However once a champion has been found it is then a matter of outcrossing with new winning genes from other champion pigeons; this produces a problem in it's own right. If an outcross does not improve the winning line, then the decision has to be made to remove all traces, in case these new genes dilute or disrupt the winning combination of genes.
It is easier to remove birds that have inherited bad gene combinations. In fact they will usually select themselves out when it comes to the basket. A pigeon with poor homing ability, weak constitution or poor resistance to disease will soon become apparent.
If you breed from your race team and you find a race pair that breed winners you should put them to stock immediately. It is a rare occurrence to find such a goldmine pair. You will find out when you race and lose them to a hawk or a wire. You will never find another mating like it again.
If you have any doubts just consider the mathematics, you could race the parents and win but you could also comfortably produce 4 youngsters per year for say 10 years and potentially have 40 winners. One further point when breeding, keep comprehensive, thorough records of what is paired to what, make a note of the ring numbers of the youngbirds from each nest.
It would be so frustrating if a nest pair of champions was discovered but you couldn't remember who produced them. An ideal breeding set up is one in which pairs of birds are housed in separate sections. In most lofts this is impractical usually because of limitations with space.
But it raises an important issue, and that is that pigeons are promiscuous. They will mate with others in the loft if they get an opportunity. If you have a reasonably inbred colony this is less of a problem as the gene pool is relatively homogeneous, however if you do see examples of hanky panky make a written note.
Again it would be extremely frustrating if you bred a champion and you hadn't realised that it was from a different cock.
If you do decide to introduce fresh blood to improve your race team several points will help to improve your chances of success. Look for a flier that has had consistent success over a number of years rather than the odd good result. If you go to a loft that has a reasonably inbred family of pigeons this will cut down on the number of aberrant genes that you have to select out when testing the offspring.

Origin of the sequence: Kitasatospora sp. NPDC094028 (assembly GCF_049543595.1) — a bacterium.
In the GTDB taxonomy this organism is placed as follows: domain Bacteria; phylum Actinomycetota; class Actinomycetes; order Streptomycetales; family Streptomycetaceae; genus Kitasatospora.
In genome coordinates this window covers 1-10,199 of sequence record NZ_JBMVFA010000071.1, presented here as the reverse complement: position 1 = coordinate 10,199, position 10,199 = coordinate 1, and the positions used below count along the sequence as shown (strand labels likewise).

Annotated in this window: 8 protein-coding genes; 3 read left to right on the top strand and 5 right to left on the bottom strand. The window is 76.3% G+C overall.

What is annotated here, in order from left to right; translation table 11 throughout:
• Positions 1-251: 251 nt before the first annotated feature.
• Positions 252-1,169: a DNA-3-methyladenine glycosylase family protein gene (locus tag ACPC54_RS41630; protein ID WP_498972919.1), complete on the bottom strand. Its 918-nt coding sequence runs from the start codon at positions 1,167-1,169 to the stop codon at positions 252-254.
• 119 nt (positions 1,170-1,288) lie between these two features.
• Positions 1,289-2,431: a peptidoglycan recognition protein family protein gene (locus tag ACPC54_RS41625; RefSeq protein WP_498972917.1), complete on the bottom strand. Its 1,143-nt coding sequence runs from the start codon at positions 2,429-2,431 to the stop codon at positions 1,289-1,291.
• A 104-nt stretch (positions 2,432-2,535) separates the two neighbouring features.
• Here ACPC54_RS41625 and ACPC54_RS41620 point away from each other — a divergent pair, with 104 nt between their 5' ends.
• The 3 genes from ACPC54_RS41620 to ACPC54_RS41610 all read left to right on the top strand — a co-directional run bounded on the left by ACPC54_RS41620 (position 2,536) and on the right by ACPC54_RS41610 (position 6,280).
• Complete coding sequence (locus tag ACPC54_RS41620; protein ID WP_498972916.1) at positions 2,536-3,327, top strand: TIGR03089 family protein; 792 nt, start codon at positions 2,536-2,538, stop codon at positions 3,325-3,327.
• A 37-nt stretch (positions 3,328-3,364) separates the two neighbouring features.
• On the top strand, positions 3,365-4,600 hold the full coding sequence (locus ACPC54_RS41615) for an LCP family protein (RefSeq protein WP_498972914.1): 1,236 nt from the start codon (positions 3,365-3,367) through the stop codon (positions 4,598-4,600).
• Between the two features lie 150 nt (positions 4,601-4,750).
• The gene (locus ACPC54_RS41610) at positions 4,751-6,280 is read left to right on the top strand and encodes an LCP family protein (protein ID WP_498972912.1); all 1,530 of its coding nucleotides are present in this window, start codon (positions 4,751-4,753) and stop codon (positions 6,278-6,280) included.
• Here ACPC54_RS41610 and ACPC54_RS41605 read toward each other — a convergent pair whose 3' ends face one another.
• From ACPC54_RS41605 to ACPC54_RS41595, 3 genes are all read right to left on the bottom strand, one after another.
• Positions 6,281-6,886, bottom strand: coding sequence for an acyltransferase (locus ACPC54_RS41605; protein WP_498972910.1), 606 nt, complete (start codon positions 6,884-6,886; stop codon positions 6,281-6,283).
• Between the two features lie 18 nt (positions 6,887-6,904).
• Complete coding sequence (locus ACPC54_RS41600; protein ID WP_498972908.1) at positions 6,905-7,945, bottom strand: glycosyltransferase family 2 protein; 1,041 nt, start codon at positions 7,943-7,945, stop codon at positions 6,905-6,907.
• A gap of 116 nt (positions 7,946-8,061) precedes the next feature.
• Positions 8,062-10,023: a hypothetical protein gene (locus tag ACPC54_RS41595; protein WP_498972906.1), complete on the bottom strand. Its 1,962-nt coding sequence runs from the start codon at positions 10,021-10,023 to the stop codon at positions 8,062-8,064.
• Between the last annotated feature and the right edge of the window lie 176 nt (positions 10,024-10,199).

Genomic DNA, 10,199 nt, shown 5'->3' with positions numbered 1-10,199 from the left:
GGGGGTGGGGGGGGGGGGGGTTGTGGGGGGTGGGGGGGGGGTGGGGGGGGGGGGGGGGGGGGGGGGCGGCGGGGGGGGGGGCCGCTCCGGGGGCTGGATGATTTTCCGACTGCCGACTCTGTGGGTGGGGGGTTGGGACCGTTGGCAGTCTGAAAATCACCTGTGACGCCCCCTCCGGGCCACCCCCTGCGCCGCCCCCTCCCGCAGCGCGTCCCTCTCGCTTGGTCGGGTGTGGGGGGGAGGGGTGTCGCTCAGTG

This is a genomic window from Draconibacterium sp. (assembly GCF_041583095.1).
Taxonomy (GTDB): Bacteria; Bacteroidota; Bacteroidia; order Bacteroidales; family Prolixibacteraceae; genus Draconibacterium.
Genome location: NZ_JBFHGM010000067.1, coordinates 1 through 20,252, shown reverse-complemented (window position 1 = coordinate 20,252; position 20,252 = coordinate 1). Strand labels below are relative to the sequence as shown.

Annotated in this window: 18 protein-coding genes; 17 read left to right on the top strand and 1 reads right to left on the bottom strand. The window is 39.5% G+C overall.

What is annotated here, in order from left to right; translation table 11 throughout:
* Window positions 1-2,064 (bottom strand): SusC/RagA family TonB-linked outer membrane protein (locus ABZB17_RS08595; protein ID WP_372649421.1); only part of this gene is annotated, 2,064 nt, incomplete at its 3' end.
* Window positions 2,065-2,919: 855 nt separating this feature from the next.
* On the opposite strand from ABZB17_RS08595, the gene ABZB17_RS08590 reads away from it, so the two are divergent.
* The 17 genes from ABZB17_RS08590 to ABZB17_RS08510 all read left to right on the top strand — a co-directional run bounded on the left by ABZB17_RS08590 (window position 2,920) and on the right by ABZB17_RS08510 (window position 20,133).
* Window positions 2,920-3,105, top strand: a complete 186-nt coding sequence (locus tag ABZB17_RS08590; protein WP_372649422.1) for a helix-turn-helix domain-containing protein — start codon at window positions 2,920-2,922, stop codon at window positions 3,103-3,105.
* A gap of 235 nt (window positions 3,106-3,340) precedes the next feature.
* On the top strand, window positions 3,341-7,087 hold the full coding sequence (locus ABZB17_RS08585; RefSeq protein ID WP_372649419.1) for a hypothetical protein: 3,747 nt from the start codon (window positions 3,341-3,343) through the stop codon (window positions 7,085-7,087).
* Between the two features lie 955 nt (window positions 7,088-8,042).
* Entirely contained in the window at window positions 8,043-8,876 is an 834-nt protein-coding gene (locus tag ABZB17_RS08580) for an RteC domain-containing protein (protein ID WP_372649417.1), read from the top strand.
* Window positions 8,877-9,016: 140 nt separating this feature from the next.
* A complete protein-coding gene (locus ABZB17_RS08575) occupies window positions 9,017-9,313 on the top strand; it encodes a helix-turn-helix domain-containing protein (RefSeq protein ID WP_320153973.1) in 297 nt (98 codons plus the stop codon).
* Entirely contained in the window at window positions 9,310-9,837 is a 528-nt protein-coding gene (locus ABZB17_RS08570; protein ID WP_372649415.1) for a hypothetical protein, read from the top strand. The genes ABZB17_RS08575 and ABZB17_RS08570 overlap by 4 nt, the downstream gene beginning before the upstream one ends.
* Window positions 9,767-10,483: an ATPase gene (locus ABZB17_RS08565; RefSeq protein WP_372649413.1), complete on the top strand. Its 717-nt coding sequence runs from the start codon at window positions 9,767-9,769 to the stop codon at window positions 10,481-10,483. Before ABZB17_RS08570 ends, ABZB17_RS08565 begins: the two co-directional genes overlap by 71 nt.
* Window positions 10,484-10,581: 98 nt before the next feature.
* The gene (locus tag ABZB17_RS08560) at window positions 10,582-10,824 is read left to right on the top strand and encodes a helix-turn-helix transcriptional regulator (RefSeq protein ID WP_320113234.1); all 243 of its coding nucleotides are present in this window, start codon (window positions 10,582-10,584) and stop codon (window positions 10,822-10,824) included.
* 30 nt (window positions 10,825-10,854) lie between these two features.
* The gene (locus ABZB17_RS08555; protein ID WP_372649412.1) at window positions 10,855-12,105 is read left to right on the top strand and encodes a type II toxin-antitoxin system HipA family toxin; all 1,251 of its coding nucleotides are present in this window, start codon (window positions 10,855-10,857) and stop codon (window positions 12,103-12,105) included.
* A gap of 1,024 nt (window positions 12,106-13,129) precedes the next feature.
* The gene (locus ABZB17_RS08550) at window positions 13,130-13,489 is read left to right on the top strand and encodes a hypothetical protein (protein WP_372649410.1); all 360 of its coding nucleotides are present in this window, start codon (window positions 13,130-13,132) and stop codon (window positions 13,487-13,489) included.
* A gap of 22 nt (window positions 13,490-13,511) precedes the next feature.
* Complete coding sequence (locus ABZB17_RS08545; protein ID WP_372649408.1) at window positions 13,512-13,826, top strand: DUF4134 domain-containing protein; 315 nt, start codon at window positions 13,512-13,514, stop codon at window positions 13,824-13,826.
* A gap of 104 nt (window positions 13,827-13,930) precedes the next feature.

It will also allow the option to practice the introduction of hybrid vigour at a later date. Also look for a flier with a management system that will suit you. For example if a fancier has success with his family of pigeons, but only if he trains them to 40 miles twice a day, you might want to reconsider.
It is also important to buy from a family that has had success at the type of racing that you want to do. For example it is no good buying from a fancier that only wins up to 120miles if you want to fly long distances, over the channel. And finally remember that the 'apple never falls far from the tree'.
Buy the parents of the champions, the champions themselves, full brothers and sisters of the champions or children of the champions especially if they were the result of a backcross with a grandparent.
A dilemma occurs if a pigeon is bought in with a superb pedigree, it might even be a champion itself and yet it fails to produce any winners. Well there are several options.
1) Change the pairing. It could be that it needs to be mated to a different partner for the winning genes to be expressed in the offspring.
2) Persevere. It could be that not enough young have been produced for that elusive winner to show itself. This is a particular problem encountered by those who only fly widowhood cocks. A disproportionate number of hens might behatched and only the cocks will be appropriately tested. 3) Sell the pigeon and try a new introduction.
4) Buy in another similarly bred to the first introduction and start a new line, based on the new champions.
In all cases offspring from any pairing must be thoroughly tested using the basket, because winning is the criterion for selection. This also presents a problem, and that is, how long do you keep a pigeon before you can make the judgement that it is no good.